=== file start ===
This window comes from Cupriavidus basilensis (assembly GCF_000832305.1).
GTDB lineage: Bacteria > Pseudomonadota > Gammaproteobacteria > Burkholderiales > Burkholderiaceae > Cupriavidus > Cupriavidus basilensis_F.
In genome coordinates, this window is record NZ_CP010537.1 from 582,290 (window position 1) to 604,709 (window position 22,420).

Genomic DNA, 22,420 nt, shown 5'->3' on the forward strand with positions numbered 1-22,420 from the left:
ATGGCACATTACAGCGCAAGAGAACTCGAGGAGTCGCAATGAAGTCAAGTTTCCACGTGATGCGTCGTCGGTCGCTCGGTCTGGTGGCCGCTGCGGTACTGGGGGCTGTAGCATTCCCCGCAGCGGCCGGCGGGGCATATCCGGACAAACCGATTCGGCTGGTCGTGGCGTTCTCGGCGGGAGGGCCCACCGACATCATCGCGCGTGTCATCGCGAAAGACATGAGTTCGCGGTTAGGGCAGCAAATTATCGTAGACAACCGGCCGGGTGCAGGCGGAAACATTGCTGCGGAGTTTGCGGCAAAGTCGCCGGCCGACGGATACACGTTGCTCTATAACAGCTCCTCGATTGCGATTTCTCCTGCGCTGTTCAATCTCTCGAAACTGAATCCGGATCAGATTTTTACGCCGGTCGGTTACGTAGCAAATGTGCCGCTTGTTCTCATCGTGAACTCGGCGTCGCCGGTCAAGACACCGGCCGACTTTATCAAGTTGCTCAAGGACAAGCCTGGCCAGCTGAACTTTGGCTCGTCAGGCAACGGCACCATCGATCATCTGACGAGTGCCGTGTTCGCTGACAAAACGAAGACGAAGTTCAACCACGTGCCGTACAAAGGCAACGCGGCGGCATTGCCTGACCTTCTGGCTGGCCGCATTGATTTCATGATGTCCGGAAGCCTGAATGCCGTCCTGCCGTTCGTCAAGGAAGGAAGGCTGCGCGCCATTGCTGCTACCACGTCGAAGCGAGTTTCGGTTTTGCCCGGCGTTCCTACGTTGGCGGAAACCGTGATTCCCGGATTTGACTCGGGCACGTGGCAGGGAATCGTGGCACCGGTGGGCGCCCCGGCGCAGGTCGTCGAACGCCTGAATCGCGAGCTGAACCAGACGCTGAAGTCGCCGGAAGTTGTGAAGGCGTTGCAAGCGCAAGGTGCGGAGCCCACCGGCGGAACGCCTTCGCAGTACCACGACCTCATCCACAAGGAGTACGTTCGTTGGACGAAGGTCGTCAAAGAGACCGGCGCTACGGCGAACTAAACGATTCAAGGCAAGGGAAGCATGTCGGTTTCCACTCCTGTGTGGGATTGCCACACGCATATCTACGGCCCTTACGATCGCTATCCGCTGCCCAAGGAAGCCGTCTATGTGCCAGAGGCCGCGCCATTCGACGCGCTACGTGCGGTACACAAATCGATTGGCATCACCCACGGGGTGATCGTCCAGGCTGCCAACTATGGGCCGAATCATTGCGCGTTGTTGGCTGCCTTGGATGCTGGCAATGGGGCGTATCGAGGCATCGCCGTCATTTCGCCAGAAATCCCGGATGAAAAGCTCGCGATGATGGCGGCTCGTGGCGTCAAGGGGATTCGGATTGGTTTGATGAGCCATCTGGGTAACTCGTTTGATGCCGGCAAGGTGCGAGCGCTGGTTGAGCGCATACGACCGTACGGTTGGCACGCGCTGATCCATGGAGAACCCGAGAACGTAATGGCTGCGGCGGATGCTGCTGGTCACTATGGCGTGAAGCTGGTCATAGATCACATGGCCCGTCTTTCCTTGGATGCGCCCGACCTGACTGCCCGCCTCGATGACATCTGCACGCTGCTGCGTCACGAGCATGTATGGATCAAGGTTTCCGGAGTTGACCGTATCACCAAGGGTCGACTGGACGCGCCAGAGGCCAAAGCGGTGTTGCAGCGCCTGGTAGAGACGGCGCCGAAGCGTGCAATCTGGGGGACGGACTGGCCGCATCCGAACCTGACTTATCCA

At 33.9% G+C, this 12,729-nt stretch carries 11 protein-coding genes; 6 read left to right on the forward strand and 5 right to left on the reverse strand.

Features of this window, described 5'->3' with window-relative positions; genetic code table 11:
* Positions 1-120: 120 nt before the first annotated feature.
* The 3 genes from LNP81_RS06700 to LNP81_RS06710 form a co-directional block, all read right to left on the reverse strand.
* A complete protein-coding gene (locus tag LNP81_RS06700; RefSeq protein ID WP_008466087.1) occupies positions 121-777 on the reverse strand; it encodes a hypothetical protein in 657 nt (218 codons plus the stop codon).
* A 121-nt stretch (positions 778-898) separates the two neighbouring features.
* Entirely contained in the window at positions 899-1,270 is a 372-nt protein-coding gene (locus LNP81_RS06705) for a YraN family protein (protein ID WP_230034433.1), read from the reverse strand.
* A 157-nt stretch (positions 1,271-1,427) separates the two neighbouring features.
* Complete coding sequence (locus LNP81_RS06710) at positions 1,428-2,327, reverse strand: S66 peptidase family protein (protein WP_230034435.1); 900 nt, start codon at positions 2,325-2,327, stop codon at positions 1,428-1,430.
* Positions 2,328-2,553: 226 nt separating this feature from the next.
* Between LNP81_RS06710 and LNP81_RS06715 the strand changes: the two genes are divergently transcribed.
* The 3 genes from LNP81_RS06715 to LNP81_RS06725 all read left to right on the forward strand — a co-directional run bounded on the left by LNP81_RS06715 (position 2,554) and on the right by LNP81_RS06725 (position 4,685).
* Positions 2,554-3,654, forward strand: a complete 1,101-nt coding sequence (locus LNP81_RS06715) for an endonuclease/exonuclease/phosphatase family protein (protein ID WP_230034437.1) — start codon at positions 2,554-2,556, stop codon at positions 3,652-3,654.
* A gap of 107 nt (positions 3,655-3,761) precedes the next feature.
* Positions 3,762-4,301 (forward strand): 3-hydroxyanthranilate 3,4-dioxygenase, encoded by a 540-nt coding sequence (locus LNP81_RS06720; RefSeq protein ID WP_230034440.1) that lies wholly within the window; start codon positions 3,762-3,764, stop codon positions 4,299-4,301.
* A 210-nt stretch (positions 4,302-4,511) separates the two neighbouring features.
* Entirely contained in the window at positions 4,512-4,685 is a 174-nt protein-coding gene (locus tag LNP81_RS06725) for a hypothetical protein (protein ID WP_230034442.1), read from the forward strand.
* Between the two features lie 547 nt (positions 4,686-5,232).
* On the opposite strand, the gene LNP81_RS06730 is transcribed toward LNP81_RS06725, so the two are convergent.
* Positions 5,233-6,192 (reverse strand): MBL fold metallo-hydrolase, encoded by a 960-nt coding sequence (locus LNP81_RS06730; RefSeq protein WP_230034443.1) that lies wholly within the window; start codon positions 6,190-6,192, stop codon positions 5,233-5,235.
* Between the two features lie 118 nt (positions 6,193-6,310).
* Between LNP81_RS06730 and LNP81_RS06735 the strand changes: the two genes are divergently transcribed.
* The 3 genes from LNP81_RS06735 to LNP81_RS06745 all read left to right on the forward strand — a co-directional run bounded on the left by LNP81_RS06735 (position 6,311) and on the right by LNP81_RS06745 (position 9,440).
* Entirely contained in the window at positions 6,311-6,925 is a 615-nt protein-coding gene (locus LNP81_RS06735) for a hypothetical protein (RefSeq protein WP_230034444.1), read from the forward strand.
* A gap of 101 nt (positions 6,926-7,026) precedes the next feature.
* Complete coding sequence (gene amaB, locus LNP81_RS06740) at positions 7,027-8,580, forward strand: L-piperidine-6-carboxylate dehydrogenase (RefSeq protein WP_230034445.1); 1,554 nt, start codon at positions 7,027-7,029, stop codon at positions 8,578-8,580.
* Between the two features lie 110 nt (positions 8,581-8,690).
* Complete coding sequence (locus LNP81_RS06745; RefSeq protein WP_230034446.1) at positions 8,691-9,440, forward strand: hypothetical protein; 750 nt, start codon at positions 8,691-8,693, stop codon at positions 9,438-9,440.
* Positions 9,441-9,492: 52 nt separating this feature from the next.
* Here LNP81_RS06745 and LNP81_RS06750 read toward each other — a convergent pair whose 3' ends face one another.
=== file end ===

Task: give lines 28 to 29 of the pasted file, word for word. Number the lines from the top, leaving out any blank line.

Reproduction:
* The 3 genes from LNP81_RS06735 to LNP81_RS06745 all read left to right on the forward strand — a co-directional run bounded on the left by LNP81_RS06735 (position 6,311) and on the right by LNP81_RS06745 (position 9,440).
* Entirely contained in the window at positions 6,311-6,925 is a 615-nt protein-coding gene (locus LNP81_RS06735) for a hypothetical protein (RefSeq protein WP_230034444.1), read from the forward strand.